Parents of young children have a love-hate affair with the Canadian kids’ cartoon Caillou, featuring a relatable four-year-old boy and his two-year-old sister Rosie. While Caillou cartoons nicely touch upon common childhood themes, including role-playing, exploration, and parent-child interactions, the title character whines and pouts frequently enough to teach impressionable kids bad behaviors. Fingerprint’s new Step-by-Story – Caillou’s Window ($1) thankfully does away with the whining, but isn’t going to win the series any new fans, either. It lets kids choose very short pre-built or built-it-yourself stories featuring Caillou characters, stringing together five or so concepts to form a complete (if not particularly compelling) “story” like this one: (1) Outside, it was fall, (2) when Daddy saw (3) Caillou skiing and (4) Sarah (5) on a shooting star. Each of these clauses adds a simple, lightly animated foreground object to a flat background image while Caillou’s theme song plays and a narrator slowly enunciates the clauses. That’s it — though the art is high-resolution, it’s flat, and there’s no additional interactivity. Kids who try the app may be interested at first, only to discover that little they do while watching the “story” has any impact on the screen. We’d suggest passing on this one.
Google has introduced a number of new features to its Google Plus (free) social networking app. A new profile design is the first notable change users may see, along with a new notifications tray. Version 4.3.0 also includes new photo editing tools, such as filters, rotating and cropping. Users can also control the volume of posts from individual circles or communities and filter search results. There are also more community options — you can tell your friends about a community and reshare posts, along with displaying counts for unread messages and new moderation features in communities.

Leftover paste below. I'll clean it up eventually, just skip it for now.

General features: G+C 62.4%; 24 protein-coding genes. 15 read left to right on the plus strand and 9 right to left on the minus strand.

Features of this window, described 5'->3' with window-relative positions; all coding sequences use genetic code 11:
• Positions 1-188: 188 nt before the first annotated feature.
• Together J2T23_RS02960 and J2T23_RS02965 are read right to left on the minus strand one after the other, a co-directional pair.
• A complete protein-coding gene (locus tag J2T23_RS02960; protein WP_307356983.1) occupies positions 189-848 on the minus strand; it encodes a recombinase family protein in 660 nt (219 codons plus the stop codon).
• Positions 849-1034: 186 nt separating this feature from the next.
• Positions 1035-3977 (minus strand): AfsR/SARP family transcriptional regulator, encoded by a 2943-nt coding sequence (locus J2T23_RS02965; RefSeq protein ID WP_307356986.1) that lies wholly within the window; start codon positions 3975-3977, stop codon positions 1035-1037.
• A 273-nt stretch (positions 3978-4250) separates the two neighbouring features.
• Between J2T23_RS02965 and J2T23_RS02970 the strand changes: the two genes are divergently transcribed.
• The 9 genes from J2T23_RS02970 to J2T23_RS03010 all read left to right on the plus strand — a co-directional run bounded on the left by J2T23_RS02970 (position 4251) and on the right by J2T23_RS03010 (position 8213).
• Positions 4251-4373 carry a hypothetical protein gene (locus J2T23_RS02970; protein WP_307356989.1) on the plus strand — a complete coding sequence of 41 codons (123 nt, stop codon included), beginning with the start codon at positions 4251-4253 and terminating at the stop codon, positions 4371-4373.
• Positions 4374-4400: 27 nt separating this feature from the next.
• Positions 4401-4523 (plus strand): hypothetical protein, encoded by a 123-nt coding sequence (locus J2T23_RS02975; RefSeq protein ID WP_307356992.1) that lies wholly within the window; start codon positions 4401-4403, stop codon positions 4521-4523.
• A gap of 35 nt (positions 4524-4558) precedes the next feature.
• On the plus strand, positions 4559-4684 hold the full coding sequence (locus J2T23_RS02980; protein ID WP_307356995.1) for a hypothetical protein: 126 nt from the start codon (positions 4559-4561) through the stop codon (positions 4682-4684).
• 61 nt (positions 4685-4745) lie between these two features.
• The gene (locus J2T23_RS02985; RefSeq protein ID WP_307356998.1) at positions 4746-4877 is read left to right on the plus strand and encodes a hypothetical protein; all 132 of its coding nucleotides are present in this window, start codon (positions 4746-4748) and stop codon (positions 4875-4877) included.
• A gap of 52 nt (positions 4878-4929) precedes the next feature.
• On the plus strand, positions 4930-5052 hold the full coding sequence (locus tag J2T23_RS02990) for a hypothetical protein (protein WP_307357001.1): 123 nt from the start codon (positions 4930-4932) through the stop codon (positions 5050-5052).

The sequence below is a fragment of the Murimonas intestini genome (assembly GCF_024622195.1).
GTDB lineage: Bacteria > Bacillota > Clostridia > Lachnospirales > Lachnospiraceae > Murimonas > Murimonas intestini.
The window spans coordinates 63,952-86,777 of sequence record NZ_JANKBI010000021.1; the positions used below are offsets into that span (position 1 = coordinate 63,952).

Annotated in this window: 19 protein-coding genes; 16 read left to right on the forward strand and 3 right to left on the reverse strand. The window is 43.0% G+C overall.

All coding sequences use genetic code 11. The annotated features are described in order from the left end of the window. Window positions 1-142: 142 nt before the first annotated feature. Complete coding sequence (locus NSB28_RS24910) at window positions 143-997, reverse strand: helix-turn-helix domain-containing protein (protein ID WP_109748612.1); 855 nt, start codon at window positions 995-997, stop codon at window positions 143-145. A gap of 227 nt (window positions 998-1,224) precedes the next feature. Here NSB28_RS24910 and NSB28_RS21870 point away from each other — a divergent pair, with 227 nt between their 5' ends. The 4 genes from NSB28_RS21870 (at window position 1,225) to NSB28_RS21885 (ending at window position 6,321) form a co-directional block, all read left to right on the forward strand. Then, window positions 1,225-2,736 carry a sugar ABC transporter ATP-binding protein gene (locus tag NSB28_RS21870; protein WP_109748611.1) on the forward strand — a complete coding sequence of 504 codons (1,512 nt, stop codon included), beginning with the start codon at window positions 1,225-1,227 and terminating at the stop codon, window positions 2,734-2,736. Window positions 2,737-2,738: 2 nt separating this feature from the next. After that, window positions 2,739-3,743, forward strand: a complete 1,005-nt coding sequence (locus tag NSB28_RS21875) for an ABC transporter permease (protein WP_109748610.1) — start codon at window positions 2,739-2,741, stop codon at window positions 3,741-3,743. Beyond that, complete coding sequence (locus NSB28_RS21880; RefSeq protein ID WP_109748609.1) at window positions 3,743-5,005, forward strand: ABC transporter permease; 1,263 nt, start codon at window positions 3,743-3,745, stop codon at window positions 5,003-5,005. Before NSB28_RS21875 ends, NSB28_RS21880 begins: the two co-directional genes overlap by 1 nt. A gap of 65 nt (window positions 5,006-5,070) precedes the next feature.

Garmin’s NAVIGON app has seen a number of recent updates in version 2.4. NAVIGON is a navigation program which features separate apps for different areas of the world, such as NAVIGON North America ($45)—the price varies based on the specific region NAVIGON maps purchased. Thanks to the update, voice driving instructions can now be broadcasted through the car’s speakers, if connected to the car via Bluetooth. Wikipedia points of interest can now be downloaded for free to turn the app into a travel guide. Additionally, it’s now easier to switch between car and pedestrian navigation, and Glympse and Foursquare functionality have also been improved.
Ookla’s Speedtest.net (free) app for testing network download and upload speeds was recently updated to version 3.0. The update brought both a whole new interface and iPhone 5 support to the app, an option to permanently remove ads, and improved results — including easier sharing and details about a user’s testing location. An iPad-specific UI is still missing in action.